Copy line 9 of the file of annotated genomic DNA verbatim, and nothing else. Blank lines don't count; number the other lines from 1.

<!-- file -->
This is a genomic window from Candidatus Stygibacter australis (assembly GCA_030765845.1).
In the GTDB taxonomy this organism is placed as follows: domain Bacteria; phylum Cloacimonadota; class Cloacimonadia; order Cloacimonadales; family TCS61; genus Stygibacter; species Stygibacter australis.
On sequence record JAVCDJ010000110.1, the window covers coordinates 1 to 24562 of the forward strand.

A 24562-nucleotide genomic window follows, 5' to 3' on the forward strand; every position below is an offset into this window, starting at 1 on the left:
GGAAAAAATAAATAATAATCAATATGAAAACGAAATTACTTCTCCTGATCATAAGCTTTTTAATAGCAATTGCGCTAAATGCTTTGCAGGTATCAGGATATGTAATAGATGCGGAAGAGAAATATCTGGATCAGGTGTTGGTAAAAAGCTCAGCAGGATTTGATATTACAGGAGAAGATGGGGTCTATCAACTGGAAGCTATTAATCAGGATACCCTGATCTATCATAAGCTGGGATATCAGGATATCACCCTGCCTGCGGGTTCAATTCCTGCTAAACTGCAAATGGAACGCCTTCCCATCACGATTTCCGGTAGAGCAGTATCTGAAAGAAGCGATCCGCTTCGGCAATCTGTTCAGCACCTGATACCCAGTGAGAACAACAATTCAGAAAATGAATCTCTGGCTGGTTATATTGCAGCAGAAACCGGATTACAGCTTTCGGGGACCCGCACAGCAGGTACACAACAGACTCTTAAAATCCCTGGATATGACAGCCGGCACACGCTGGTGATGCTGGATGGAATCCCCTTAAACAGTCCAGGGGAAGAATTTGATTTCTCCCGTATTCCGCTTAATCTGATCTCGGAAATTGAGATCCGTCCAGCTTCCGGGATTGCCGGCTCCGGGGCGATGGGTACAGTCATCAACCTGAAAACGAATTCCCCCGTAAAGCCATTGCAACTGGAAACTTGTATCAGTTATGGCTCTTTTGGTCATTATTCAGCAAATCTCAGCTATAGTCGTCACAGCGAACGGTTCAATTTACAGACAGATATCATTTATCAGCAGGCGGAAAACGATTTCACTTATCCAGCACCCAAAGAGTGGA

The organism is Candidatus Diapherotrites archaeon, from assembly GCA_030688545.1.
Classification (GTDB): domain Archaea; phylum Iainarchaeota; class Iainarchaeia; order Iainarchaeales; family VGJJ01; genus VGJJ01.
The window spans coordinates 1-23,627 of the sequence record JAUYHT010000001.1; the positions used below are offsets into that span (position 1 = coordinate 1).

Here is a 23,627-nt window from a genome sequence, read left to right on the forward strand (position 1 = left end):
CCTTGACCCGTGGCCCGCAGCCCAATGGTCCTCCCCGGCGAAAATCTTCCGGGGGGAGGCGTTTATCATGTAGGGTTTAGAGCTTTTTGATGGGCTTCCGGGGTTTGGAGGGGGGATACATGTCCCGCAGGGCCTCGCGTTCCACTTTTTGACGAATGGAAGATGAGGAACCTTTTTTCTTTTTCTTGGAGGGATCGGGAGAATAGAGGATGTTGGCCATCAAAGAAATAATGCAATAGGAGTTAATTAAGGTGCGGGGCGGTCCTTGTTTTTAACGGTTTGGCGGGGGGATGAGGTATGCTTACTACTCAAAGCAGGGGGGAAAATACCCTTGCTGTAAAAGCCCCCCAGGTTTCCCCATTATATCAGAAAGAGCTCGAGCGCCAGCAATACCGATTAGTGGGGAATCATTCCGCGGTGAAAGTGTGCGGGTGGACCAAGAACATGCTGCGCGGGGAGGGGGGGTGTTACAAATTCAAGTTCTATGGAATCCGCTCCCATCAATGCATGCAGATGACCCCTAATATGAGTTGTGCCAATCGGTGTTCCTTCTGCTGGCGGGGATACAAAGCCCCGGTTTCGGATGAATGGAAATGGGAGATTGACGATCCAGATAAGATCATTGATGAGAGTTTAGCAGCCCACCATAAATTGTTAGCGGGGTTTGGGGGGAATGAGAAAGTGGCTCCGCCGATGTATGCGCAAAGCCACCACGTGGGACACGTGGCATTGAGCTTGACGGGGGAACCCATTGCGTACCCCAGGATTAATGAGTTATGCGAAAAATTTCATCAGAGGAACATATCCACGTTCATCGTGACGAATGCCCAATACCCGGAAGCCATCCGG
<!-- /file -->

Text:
Here is a 23,627-nt window from a genome sequence, read left to right on the forward strand (position 1 = left end):